The COVID-19 pandemic, which has affected a significant number of individuals worldwide, is generating serious mental health issues. Recovered COVID-19 patients have experienced traumatic events related to their symptoms, isolation, possible hospitalization, bereavement, fear of infecting loved ones and the physical consequences of COVID-19. One effective psychological treatment for these patients is Eye Movement Desensitization and Reprocessing (EMDR). The aim of this paper is to describe the therapeutic intervention and effects of EMDR in a pool of COVID-19 survivors referred to an integrated psychological/psychiatric outpatient service. Twelve patients, comprising of nine males and three females, underwent EMDR psychotherapy from October 2020 to February 2022. Each patient received 8–16 weekly treatment sessions. The standard EMDR protocol of eight stages was administered to enable desensitization and reprocessing of four main targets: first positive swab, hospitalization, isolation and fear for relatives' health. Efficacy of EMDR was demonstrated by the significant improvement at clinical scale for subjective distress caused by traumatic events. For the therapists, carrying out these treatments was an intense and challenging experience. In fact, the perceived distance between therapist and patient was less defined than in other hospital settings because the pandemic affects everyone equally. However, with the widespread availability of vaccines and although the pandemic is still ongoing with the emergence of new variants, a window of improvement in the mental health landscape is starting to open up.

Dinapoli, L., Ferrarese, D., Belella, D., Carnevale, S., Camardese, G., Sani, G., Chieffo, D. P. R., Psychological treatment of traumatic memories in COVID-19 survivors, <<CLINICAL PSYCHOLOGY & PSYCHOTHERAPY>>, 2022; 2022 (July): 1-9. [doi:10.1002/cpp.2771] [https://hdl.handle.net/10807/223469]

Psychological treatment of traumatic memories in COVID-19 survivors

Dinapoli, Loredana;Ferrarese, Daniele;Carnevale, Stefania;Camardese, Giovanni;Sani, Gabriele;Chieffo, Daniela Pia Rosaria
2022

Abstract

The COVID-19 pandemic, which has affected a significant number of individuals worldwide, is generating serious mental health issues. Recovered COVID-19 patients have experienced traumatic events related to their symptoms, isolation, possible hospitalization, bereavement, fear of infecting loved ones and the physical consequences of COVID-19. One effective psychological treatment for these patients is Eye Movement Desensitization and Reprocessing (EMDR). The aim of this paper is to describe the therapeutic intervention and effects of EMDR in a pool of COVID-19 survivors referred to an integrated psychological/psychiatric outpatient service. Twelve patients, comprising of nine males and three females, underwent EMDR psychotherapy from October 2020 to February 2022. Each patient received 8–16 weekly treatment sessions. The standard EMDR protocol of eight stages was administered to enable desensitization and reprocessing of four main targets: first positive swab, hospitalization, isolation and fear for relatives' health. Efficacy of EMDR was demonstrated by the significant improvement at clinical scale for subjective distress caused by traumatic events. For the therapists, carrying out these treatments was an intense and challenging experience. In fact, the perceived distance between therapist and patient was less defined than in other hospital settings because the pandemic affects everyone equally. However, with the widespread availability of vaccines and although the pandemic is still ongoing with the emergence of new variants, a window of improvement in the mental health landscape is starting to open up.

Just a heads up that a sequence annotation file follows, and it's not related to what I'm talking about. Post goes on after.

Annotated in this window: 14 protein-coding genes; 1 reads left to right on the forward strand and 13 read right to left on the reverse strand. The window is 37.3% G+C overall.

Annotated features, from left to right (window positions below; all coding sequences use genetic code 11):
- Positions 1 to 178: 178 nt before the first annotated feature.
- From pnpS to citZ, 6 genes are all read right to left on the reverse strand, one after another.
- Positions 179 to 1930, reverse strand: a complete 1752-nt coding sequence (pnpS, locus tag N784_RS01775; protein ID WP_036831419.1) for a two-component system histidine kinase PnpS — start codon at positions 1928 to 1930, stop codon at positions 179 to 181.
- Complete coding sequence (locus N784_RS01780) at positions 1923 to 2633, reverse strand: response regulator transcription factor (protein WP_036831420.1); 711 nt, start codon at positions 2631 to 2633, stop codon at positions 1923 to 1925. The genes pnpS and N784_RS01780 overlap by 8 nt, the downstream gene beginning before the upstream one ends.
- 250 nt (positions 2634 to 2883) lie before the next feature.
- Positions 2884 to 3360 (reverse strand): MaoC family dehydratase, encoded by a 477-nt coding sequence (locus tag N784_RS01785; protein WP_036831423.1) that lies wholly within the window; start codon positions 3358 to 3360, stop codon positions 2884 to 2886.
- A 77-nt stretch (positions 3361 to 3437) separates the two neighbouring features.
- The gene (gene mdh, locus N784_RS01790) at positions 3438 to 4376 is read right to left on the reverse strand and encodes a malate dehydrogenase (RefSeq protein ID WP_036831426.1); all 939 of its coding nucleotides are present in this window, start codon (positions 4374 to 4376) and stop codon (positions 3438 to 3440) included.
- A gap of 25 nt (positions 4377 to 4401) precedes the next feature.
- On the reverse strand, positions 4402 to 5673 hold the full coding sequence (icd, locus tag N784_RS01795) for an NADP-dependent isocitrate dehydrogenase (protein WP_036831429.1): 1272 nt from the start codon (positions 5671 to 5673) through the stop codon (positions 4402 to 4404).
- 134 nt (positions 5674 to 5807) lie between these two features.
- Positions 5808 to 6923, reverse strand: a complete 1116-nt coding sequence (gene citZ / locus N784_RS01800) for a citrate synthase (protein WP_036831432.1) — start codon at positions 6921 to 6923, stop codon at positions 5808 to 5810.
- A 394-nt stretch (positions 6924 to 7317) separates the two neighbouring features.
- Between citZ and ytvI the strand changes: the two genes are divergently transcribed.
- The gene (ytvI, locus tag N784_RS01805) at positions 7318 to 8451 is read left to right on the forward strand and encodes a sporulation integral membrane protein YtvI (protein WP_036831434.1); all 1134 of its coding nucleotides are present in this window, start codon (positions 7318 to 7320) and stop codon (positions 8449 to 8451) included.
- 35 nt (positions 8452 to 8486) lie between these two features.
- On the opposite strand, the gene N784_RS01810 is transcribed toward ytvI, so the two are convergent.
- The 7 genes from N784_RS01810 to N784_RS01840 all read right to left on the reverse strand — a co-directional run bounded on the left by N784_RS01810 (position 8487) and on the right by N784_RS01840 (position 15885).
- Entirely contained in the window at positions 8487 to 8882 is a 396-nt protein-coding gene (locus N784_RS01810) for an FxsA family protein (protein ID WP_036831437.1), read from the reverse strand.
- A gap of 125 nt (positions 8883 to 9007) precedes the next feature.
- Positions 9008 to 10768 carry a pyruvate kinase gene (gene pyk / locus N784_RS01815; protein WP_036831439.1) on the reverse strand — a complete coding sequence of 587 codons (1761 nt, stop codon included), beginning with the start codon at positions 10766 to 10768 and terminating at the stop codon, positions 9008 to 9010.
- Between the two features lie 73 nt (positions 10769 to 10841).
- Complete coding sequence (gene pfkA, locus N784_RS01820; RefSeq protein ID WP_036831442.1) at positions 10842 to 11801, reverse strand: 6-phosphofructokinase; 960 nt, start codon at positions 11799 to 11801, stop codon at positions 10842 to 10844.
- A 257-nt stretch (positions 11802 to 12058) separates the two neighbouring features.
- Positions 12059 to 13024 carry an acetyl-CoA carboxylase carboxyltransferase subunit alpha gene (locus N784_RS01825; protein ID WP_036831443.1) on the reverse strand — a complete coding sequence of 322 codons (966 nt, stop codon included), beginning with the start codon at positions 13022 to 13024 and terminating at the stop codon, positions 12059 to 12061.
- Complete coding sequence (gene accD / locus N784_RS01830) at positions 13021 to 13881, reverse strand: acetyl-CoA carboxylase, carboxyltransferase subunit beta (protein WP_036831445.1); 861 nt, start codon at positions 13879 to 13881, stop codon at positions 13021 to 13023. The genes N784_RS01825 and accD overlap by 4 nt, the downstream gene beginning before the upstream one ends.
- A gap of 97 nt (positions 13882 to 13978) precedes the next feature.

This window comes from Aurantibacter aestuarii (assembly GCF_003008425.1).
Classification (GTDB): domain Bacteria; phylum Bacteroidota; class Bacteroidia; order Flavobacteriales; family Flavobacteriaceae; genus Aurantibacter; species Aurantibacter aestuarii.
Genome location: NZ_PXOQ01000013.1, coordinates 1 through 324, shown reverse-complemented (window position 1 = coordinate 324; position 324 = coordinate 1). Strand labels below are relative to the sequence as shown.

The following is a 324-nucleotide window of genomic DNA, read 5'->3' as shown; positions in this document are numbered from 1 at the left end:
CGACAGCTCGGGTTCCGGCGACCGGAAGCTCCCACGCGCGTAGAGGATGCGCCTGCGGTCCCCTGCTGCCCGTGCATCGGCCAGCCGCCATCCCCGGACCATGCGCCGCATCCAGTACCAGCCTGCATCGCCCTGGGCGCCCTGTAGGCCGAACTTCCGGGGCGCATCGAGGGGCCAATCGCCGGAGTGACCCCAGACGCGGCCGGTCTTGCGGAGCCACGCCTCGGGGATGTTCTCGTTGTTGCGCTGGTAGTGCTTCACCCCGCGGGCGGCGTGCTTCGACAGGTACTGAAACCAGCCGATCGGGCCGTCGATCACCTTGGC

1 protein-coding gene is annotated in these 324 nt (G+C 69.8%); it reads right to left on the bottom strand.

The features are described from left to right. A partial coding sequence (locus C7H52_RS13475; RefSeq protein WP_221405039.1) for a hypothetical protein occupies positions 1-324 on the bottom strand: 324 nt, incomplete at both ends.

Inglese
Dinapoli, L., Ferrarese, D., Belella, D., Carnevale, S., Camardese, G., Sani, G., Chieffo, D. P. R., Psychological treatment of traumatic memories in COVID-19 survivors, <<CLINICAL PSYCHOLOGY & PSYCHOTHERAPY>>, 2022; 2022 (July): 1-9. [doi:10.1002/cpp.2771] [https://hdl.handle.net/10807/223469]
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Utilizza questo identificativo per citare o creare un link a questo documento: https://hdl.handle.net/10807/223469
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